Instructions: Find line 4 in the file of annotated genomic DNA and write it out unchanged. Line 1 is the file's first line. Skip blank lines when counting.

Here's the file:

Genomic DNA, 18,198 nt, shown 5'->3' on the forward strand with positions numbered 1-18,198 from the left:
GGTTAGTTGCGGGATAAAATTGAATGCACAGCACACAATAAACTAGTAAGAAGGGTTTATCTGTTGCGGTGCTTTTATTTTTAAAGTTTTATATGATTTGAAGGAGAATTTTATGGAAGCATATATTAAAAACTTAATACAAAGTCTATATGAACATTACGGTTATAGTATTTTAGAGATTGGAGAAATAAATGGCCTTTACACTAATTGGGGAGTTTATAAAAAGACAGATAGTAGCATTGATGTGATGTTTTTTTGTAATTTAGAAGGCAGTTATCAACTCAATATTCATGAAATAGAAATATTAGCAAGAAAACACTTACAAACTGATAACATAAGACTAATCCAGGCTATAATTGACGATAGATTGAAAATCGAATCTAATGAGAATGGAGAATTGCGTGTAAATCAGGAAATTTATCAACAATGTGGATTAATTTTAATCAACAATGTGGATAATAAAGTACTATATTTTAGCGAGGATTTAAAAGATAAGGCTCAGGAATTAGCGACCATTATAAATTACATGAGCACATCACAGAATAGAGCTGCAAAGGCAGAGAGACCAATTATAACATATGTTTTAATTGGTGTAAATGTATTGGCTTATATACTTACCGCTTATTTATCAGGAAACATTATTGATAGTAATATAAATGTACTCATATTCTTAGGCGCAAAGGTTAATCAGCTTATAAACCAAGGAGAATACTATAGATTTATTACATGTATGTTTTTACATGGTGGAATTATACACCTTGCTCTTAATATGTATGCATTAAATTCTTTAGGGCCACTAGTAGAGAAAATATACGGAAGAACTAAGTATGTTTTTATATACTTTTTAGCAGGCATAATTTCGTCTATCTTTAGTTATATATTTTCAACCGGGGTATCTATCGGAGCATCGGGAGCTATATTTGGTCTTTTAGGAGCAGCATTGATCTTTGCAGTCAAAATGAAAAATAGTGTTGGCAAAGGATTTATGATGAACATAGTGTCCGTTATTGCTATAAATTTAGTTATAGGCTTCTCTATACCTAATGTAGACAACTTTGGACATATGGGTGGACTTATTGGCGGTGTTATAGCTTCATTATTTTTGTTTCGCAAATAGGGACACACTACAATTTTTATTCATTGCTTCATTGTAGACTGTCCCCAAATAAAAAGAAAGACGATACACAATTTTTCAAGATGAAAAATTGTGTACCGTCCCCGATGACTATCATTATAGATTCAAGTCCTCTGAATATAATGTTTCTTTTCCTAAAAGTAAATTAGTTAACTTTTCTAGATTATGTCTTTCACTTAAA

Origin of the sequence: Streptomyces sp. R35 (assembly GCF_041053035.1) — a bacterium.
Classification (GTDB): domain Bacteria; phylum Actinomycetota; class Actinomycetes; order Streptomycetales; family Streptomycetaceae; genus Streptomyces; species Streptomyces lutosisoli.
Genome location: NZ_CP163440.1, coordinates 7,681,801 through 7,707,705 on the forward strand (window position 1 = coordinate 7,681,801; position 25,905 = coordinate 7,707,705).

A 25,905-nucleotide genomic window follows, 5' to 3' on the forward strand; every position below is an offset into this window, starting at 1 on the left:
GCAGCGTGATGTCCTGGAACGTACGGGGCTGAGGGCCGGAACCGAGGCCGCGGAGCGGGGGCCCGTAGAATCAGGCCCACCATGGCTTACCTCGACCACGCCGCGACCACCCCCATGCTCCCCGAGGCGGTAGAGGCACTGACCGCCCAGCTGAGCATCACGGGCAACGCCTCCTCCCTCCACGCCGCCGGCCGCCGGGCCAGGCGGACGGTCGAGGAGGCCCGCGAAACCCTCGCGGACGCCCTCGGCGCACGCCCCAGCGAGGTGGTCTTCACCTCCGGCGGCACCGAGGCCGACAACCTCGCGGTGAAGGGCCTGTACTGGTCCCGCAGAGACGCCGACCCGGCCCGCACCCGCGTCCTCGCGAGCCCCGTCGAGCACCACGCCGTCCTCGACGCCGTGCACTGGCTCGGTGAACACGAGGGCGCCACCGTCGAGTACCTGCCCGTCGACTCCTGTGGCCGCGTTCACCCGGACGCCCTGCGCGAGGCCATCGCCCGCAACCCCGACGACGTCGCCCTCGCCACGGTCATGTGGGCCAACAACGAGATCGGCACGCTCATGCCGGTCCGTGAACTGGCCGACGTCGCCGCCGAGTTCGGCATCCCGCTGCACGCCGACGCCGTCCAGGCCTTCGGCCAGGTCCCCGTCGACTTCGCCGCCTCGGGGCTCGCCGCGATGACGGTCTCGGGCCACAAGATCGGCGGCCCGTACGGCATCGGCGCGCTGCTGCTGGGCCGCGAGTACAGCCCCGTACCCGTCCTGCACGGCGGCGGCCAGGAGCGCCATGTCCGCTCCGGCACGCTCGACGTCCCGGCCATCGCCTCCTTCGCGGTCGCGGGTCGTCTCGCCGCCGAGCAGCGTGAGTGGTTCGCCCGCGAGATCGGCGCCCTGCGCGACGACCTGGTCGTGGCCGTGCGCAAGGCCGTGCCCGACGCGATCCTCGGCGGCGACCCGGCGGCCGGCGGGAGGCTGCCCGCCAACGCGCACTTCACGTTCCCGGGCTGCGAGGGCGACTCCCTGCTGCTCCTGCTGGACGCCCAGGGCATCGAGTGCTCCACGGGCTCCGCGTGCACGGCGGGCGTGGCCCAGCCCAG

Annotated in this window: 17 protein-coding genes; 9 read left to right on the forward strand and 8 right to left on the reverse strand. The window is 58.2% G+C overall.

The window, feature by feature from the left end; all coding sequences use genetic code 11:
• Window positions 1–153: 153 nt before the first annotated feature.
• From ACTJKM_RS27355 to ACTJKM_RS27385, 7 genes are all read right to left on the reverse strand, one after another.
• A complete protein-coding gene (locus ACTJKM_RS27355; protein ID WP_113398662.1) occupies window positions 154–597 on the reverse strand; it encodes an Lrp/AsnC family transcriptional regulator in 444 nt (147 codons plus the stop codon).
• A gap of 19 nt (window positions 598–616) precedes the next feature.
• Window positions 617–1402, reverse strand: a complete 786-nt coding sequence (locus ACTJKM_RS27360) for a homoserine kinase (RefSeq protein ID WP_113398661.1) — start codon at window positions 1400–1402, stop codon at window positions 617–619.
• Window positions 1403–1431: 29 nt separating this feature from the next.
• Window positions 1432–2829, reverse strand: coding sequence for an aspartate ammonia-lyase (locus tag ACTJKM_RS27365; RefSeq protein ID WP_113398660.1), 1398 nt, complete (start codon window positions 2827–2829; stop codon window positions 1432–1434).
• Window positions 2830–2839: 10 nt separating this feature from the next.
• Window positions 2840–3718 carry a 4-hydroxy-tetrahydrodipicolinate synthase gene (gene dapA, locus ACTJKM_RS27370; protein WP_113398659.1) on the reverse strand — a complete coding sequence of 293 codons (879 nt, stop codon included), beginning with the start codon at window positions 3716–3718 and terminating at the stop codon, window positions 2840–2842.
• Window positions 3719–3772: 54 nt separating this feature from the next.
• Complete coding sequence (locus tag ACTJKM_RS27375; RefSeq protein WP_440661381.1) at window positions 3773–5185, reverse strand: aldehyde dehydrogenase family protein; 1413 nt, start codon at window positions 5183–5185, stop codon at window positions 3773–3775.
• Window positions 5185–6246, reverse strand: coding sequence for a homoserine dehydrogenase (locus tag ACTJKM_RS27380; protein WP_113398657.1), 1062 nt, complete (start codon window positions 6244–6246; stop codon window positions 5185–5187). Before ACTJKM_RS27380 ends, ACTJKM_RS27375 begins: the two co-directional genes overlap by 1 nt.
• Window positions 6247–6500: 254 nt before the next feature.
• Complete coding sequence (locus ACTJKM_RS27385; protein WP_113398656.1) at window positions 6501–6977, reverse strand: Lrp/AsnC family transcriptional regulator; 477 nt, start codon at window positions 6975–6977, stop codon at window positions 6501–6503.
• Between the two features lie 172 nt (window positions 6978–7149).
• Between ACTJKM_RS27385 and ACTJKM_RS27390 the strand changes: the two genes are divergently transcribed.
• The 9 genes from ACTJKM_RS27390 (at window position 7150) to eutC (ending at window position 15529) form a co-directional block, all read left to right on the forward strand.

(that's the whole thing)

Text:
Classification (GTDB): domain Bacteria; phylum Actinomycetota; class Actinomycetes; order Streptomycetales; family Streptomycetaceae; genus Streptomyces; species Streptomyces lutosisoli.